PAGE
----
From: David A Gabel, ENN
Published November 28, 2011 09:51 AM

Corals' Environmental Premonition

As Earth's climate has warmed, one group of species that has not fared well has been corals, the sedentary marine species which lives symbiotically with algae. Warmer waters cause the algae to become heat-stressed, causing them to die or be expelled by the coral. This causes coral bleaching, a fatal phenomenon that has occurred worldwide with increasing frequency. A team of researchers from the ARC Centre of Excellence for Coral Reef Studies and James Cook University have now revealed the complex molecular signals that lead to the coral's self-inflicted death.


The team conducted experiments with Acropora corals from the reef at Heron Island which is along Australia's Great Barrier Reef. They found that the cascade of molecular signals commences when ocean temperatures reach a level which is 3 degrees lower than those associated with coral bleaching. Therefore, the cascade of events leading to bleaching come before the actual bleaching occurs. The corals have a premonition of warmer waters in their future.

The cascade of events eventually leads to apoptosis, or programmed cell-death. This process is common with living organisms which will deliberately destroy weak or infected body cells, effectively amputating the cell which has become a liability to the body.

"Our results suggest that the control of apoptosis is highly complex in the coral-algae symbiosis and that apoptotic cell death cascades potentially play key roles in tipping the cellular life or death balance during environmental stress prior to the onset of coral bleaching," explains lead author Dr Tracy Ainsworth. "It is also clear that this chain reaction responds significantly to subtle, daily changes in the environment and to sea temperatures which were generally thought till now to have little impact on the function of coral and its symbiotic algae."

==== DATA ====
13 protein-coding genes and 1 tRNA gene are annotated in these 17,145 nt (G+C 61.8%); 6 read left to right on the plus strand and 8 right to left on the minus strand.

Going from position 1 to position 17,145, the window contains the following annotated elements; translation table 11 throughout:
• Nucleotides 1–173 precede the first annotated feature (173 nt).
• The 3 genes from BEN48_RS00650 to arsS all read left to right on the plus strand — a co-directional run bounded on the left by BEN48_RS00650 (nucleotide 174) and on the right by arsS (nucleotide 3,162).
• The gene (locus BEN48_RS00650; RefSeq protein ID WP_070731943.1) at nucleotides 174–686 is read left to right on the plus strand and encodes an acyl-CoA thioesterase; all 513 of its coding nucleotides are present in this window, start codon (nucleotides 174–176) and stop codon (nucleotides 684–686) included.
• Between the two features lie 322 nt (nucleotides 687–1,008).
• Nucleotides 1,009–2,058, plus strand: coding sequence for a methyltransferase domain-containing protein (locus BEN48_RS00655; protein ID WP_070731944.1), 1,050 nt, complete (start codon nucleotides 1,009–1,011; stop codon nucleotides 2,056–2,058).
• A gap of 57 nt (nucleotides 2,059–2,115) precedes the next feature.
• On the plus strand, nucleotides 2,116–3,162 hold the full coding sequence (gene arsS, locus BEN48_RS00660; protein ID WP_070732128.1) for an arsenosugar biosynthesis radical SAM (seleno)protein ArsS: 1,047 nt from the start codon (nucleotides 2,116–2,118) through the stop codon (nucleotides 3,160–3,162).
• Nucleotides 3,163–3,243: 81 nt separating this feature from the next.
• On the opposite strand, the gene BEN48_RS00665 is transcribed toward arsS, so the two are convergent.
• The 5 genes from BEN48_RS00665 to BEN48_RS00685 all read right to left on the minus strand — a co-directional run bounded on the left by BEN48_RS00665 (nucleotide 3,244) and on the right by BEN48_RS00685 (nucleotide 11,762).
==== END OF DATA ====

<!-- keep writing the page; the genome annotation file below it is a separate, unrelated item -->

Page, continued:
The researchers also found that while the cascade of events kill off some cells, it actually bolsters the strength of other cells. This is done in anticipation for when the warmer waters have moved off, allowing the corals the possibility of a speedy recovery.

"The next step in our research will be to see how we can use this new insight into the processes of coral bleaching to understand their recovery mechanisms," said Dr. Ainsworth. "We also need to know more about how this process works at lower temperatures, or under varying temperatures. That in turn will lead us to explore ways that coral reef managers and users can perhaps minimise other stresses on the reef in order to give it the best possible chance of recovery from bleaching."

The study has been published in the journal, Scientific Reports, which is published by Nature.

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